What Didn't Kill Them Made Them Stars: Sutton Foster, Jessie Mueller and More Turn Rejection Into Tony Success

Tony Awards   What Didn't Kill Them Made Them Stars: Sutton Foster, Jessie Mueller and More Turn Rejection Into Tony Success
 
The day following the announcement of the 2014 Tony Awards, Playbill.com asked this year's nominees to talk about how they cope with rejection in show business and the hard work it takes to carve out a career in theatre. From bad reviews and flops, to the jobs they didn't get and the roles that got away, here's what keeps these artists going.

Sutton Foster in Violet
Sutton Foster in Violet Photo by Joan Marcus

As the June 8 Tony Awards ceremony approaches, Playbill.com will continue to update with nominee responses. Click through to read them all. 

Warren Carlyle
Photo by Joseph Marzullo/WENN

Warren Carlyle, Best Choreography (After Midnight)
I'm in this life for life. It's a marathon not a sprint. Yesterday I was lucky enough to get two Tony Award nominations. I also had an interview that I did not get. [Laughs.] So I also did not get a job yesterday. That was a great reminder. It's just life. It's what we signed up for.

Sutton Foster
Photo by Monica Simoes

Sutton Foster, Best Actress in a Leading Role in a Musical (Violet)
I think [those experiences] do drive me in a weird way. I feel like a good thing about my personality is that whenever someone tells me no, it just makes me want it more. Or if I ever fall on my face, or if someone says, "Oh, you can't do that." Then I'm like, "Oh yeah?" It makes me want to fight for it even stronger. I've fallen down a million times in this business. I've been fired from jobs, I've been re-hired for jobs, I've gotten panned in the papers. It is about sort of saying, "Okay, I'm just going to keep going and I'm just going to learn, and I'm hopefully going to be better the next time and hopefully continue to challenge myself." I think that's what it takes in this business. You've got to keep moving forward.

Jessie Mueller
Photo by Monica Simoes

Jessie Mueller, Best Actress in a Leading Role in a Musical (Beautiful: The Carole King Musical)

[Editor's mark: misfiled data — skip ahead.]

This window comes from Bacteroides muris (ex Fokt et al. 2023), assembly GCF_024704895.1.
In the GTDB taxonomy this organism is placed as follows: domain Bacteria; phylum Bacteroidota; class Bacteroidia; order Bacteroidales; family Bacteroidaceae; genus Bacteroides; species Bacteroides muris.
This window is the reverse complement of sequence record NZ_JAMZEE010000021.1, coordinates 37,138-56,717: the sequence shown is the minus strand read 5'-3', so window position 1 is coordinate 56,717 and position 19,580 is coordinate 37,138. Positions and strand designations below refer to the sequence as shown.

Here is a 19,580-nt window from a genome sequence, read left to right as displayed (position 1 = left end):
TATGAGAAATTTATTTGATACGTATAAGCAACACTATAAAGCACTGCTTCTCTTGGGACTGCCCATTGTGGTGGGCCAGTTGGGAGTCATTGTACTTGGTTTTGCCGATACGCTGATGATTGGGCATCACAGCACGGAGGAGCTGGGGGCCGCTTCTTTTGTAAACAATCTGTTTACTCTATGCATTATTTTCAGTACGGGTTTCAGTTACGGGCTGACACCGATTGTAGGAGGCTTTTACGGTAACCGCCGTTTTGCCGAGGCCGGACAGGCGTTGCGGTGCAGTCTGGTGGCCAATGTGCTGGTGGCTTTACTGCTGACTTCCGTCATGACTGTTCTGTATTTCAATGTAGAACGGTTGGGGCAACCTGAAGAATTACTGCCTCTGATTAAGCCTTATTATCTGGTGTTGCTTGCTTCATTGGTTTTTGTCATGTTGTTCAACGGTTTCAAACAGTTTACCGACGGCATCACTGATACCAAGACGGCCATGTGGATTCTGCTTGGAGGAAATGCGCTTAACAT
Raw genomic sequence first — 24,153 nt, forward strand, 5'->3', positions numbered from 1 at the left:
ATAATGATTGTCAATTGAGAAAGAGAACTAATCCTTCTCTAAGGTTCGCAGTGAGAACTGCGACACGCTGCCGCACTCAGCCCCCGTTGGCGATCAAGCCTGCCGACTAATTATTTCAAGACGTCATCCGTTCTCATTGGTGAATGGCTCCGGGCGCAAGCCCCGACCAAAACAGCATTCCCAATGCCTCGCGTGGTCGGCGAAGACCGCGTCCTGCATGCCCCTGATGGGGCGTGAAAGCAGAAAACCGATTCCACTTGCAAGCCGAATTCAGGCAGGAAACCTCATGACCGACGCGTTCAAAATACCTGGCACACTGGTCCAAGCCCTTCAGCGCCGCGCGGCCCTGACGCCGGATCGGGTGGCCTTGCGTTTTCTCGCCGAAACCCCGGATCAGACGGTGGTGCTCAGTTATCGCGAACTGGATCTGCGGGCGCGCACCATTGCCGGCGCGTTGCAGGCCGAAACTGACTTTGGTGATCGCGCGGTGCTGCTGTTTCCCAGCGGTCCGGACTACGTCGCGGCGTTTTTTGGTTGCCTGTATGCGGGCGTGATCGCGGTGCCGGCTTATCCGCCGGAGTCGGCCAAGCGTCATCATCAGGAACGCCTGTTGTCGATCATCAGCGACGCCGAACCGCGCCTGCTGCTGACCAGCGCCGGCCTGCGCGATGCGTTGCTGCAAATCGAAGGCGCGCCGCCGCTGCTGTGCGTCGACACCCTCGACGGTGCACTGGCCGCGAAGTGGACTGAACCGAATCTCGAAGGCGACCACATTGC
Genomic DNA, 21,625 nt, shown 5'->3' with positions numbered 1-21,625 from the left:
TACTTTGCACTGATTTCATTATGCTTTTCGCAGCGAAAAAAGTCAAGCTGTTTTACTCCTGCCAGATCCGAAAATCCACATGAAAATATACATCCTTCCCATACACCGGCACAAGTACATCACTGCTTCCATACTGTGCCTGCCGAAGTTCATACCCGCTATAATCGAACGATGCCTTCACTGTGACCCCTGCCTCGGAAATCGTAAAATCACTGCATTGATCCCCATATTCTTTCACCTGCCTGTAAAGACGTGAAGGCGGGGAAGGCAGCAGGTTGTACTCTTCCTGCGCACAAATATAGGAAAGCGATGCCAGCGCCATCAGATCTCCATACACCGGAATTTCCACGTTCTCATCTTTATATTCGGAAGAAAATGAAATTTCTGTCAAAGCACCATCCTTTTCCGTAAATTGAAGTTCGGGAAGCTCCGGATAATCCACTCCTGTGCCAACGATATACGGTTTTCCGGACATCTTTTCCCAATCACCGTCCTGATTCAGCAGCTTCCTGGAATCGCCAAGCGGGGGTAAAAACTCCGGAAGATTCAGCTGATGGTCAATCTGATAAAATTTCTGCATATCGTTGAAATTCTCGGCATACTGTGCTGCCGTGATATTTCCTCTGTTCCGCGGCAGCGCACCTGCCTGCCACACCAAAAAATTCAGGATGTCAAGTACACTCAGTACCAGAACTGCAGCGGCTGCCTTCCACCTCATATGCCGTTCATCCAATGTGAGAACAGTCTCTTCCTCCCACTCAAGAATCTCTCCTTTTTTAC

I'm not just saying this, and I still work on it, but I have come to peace with the idea that if it doesn't happen for me then it wasn't for me. It's not that I'm bad or I'm wrong, that role is for somebody else. That experience is for somebody else. There's another experience for me. There's another role for me. You know? And it happens all the time, so I think you have to look for the good in those situations. I don't really have the thing of, "Oh, they didn't want me, so I'm going to show them." I've just never had that kind of perspective on it, but I've also been really blessed to be able to do roles that I wanted to do. Certainly, I look back at things I didn't get and I think, "Yep, that's exactly why that didn't happen because the next thing that happened for me was this and that helped me meet this person." Sometimes it's not even business related. Sometimes it's that I met my best friend in that production, or I had this certain experience. That's the way I try to look at it.

Bryce Pinkham
Photo by Monica Simoes

Bryce Pinkham, Best Performance by an Actor in a Leading Role (A Gentleman's Guide to Love and Murder)
I like to think of myself as a young actor [laughs], but I like to tell younger actors who ask me about this, "Every time you get turned down or a door closes, try and think of it as fuel for the fire as opposed to rejection." There are more doors that have closed than have opened in any actor's career, and I've tried to use those moments as fuel to get me to this one. You have to think about "I can't wait for the day when," and so here we are at that day.

Playbill.com will continue to update with additional responses from the 2014 nominees. Check back!

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